Embodiments of the disclosure are directed to control mechanisms situated at a distal end of an elongated flexible member that provide for precision movement of a component coupled to a distal end or other portion of the control mechanism. Embodiments of the disclosure are directed to control mechanisms situated at a distal end of an elongated flexible member dimensioned for deployment within a vessel of the body that provide for precision movement of a component coupled to a distal end or other portion of the control mechanism. Various embodiments are directed to a position converter situated at a distal end of a catheter and configured to convert movement of a proximal actuation member into one or both of controlled rotational movement and controlled axial movement of a component coupled to a distal end of the position converter substantially free of one or more of elastic deformation, friction, and whip impacting actuation member movement. Various embodiments are directed to a position converter situated at a distal end of a catheter and configured to convert movement of a proximal actuation member into one or both of controlled rotational movement and controlled axial movement of a component coupled to a distal end of the position converter to one of a plurality of stable circumferential and/or axial positions.

The position converter may comprise various types of orientation, positioning, and/or indexing components. For example, in some embodiments, the position converter may comprise a ratcheting arrangement configured to convert axial movement of a proximal actuation member into one or both of controlled rotational movement and controlled axial movement of a component coupled to the distal end of the position converter. In other embodiments, the position converter may comprise a magnetic indexing arrangement configured to magnetically urge a component coupled to the distal end of the position converter to one of a plurality of stable circumferential and/or axial positions. In further embodiments, the position converter may comprise a geometric keyed orientation mechanism configured to guide a key component of a proximal actuation member into and along a keyway arrangement that limits movement of a component coupled to the distal end of the position converter to one of a plurality of stable circumferential positions and/or stable axial positions. The component coupled to the distal end of the position converter may comprise a medical device, such as a sensor, an electrode, an ablation device, or other medical instrument. The component may comprise, for example, an ablation electrode or other type of ablation device, such as an ultrasound, laser, microwave, or thermal ablation device, configured for one or both of ablation and monitoring/imaging.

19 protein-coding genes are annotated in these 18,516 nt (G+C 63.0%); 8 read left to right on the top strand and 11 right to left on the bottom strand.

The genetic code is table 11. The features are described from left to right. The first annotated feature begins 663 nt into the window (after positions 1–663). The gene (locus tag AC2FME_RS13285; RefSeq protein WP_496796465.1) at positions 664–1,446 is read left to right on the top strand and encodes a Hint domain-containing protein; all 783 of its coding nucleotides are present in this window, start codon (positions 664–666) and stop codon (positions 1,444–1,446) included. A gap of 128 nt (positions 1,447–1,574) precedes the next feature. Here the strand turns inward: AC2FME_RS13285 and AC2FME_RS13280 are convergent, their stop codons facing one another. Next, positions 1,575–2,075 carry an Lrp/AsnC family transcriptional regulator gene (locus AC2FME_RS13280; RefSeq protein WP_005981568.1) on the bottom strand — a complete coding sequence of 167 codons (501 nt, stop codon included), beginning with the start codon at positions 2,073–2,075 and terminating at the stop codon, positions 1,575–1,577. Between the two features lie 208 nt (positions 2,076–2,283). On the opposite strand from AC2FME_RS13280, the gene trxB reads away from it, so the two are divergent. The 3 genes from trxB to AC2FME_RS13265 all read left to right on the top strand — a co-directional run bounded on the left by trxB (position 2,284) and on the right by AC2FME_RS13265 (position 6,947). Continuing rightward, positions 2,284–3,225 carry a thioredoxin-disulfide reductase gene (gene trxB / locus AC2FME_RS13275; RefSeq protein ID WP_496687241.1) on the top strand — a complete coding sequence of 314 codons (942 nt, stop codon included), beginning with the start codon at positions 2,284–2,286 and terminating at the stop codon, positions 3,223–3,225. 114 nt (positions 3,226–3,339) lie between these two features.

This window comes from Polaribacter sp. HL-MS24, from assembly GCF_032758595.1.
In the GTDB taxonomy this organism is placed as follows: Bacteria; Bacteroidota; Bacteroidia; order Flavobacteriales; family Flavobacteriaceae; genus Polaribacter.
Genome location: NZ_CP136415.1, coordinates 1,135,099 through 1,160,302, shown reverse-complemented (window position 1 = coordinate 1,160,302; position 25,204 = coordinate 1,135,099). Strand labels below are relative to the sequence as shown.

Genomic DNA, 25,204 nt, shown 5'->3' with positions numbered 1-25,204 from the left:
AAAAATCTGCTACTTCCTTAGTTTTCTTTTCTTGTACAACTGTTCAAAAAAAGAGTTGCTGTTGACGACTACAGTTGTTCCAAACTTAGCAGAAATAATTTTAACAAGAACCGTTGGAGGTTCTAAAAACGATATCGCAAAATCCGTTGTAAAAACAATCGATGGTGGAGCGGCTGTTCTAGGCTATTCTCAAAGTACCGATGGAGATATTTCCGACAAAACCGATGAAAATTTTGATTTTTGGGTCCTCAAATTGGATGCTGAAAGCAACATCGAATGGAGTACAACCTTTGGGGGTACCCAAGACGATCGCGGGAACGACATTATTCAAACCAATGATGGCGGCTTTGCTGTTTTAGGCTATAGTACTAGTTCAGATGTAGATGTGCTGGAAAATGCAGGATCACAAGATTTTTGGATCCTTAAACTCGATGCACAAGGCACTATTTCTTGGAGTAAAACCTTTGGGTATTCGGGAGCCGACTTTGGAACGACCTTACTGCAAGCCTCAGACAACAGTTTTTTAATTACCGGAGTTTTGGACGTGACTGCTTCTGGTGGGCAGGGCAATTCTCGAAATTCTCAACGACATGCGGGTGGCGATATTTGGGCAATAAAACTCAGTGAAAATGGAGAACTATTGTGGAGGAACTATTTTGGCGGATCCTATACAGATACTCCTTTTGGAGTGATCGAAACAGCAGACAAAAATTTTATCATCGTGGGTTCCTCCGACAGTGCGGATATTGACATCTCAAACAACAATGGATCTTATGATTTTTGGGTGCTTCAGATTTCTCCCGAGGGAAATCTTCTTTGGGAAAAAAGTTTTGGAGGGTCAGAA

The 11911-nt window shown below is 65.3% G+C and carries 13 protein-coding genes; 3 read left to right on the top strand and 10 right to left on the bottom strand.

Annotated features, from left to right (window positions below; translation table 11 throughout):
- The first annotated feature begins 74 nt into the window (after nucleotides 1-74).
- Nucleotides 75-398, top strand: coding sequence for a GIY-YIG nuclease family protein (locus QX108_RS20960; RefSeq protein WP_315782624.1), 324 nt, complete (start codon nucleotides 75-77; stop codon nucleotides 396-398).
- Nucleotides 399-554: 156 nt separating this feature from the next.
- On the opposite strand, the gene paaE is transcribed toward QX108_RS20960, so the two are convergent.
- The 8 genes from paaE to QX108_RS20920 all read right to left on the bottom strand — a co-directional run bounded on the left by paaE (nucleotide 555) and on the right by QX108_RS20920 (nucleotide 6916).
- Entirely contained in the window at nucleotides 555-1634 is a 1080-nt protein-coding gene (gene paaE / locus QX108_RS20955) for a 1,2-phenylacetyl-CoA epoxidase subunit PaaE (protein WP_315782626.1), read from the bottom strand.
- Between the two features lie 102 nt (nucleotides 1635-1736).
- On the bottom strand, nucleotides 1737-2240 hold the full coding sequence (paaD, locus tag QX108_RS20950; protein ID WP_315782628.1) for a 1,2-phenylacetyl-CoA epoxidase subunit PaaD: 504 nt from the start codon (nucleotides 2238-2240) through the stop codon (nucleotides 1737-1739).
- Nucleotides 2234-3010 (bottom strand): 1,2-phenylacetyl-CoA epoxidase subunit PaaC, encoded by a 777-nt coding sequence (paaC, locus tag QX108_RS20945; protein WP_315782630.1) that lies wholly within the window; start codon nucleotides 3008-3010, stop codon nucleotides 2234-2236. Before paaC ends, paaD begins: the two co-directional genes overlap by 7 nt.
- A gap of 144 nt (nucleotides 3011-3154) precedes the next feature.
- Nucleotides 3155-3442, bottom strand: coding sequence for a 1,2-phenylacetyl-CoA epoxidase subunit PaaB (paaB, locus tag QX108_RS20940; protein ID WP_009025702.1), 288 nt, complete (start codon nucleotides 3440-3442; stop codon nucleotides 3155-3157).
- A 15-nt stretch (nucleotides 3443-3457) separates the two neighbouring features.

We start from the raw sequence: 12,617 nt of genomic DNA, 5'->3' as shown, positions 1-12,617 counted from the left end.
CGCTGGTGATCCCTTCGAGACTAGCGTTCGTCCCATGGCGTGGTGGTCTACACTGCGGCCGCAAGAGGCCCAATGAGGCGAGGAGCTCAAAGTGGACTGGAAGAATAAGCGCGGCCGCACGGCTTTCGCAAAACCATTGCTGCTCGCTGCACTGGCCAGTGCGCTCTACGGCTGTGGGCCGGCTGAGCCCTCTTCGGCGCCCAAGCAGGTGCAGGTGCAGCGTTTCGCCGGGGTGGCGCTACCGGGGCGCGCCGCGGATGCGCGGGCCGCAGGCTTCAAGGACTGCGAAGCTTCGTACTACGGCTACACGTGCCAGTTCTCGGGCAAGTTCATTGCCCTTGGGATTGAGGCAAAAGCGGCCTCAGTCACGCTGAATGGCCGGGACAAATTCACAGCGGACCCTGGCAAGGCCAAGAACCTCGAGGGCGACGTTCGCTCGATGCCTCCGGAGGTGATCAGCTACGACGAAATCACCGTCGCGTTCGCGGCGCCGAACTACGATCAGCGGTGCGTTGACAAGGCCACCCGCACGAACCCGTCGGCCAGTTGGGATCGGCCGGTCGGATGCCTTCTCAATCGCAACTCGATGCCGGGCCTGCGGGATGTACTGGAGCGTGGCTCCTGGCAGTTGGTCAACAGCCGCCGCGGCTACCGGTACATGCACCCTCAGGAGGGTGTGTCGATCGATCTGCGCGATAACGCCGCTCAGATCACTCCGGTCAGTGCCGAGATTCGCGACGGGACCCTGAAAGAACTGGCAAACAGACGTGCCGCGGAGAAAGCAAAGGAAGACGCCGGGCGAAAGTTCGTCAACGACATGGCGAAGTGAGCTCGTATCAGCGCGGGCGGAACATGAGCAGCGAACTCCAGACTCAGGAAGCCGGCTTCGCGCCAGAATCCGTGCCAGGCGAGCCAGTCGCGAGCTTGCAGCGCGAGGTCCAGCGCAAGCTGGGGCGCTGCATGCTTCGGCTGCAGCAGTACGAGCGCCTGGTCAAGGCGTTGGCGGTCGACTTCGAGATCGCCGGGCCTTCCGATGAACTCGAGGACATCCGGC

Embodiments of the disclosure are generally directed to apparatuses and methods for ablating target tissue of the body from within a vessel. Embodiments are directed to high frequency AC ablation catheters, systems, and methods that employ a control mechanism for moving an electrode during ablation with precision. Various embodiments of the disclosure are directed to apparatuses and methods for ablating perivascular renal nerves, such as for the treatment of hypertension.

According to various embodiments, an apparatus includes a catheter comprising a flexible shaft having a proximal end, a distal end, a length, and a lumen extending between the proximal and distal ends. The length of the shaft is sufficient to access a location within the body at or proximate target tissue to be ablated. A flexible actuation member is provided within the lumen of the shaft and extends between the shaft's proximal and distal ends. The actuation member is moveable within the lumen of the shaft and subject to one or more of elastic deformation, friction, and whip along its length during movement within the shaft's lumen. A flexible support is coupled to a distal end of the actuation member and extendible beyond a distal tip of the shaft. An electrode is provided at a distal end of the support member and configured to contact tissue at or near the target tissue.

The electrode is configured to deliver high frequency AC energy sufficient to ablate the target tissue proximate the electrode. The support member is configured to maintain a desired position of the electrode. A position converter is provided at the distal end of the shaft and configured to convert movement of the actuation member into at least controlled rotational movement of the support member and the electrode to one of a plurality of stable circumferential positions substantially free of the one or more of elastic deformation, friction, and whip impacting actuation member movement. In some embodiments, the position converter is configured to convert axial movement of the actuation member, which is subject to elastic deformation, friction, and whip, into controlled axial movement of the support member and the electrode to one of a plurality of stable axial positions.